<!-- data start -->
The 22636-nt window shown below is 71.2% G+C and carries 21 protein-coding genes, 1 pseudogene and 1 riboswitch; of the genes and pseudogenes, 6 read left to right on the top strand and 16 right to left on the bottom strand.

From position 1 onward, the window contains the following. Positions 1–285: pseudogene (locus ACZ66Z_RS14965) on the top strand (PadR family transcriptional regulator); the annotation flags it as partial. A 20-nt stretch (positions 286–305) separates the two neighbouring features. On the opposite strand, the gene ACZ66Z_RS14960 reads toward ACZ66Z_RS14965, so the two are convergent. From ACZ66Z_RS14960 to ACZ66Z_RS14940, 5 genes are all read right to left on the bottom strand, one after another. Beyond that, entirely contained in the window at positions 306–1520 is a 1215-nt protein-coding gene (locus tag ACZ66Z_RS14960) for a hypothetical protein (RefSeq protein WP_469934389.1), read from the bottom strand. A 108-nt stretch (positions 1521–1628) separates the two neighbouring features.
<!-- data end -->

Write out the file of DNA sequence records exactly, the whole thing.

The 22636-nt window shown below is 71.2% G+C and carries 21 protein-coding genes, 1 pseudogene and 1 riboswitch; of the genes and pseudogenes, 6 read left to right on the top strand and 16 right to left on the bottom strand.

From position 1 onward, the window contains the following. Positions 1–285: pseudogene (locus ACZ66Z_RS14965) on the top strand (PadR family transcriptional regulator); the annotation flags it as partial. A 20-nt stretch (positions 286–305) separates the two neighbouring features. On the opposite strand, the gene ACZ66Z_RS14960 reads toward ACZ66Z_RS14965, so the two are convergent. From ACZ66Z_RS14960 to ACZ66Z_RS14940, 5 genes are all read right to left on the bottom strand, one after another. Beyond that, entirely contained in the window at positions 306–1520 is a 1215-nt protein-coding gene (locus tag ACZ66Z_RS14960) for a hypothetical protein (RefSeq protein WP_469934389.1), read from the bottom strand. A 108-nt stretch (positions 1521–1628) separates the two neighbouring features.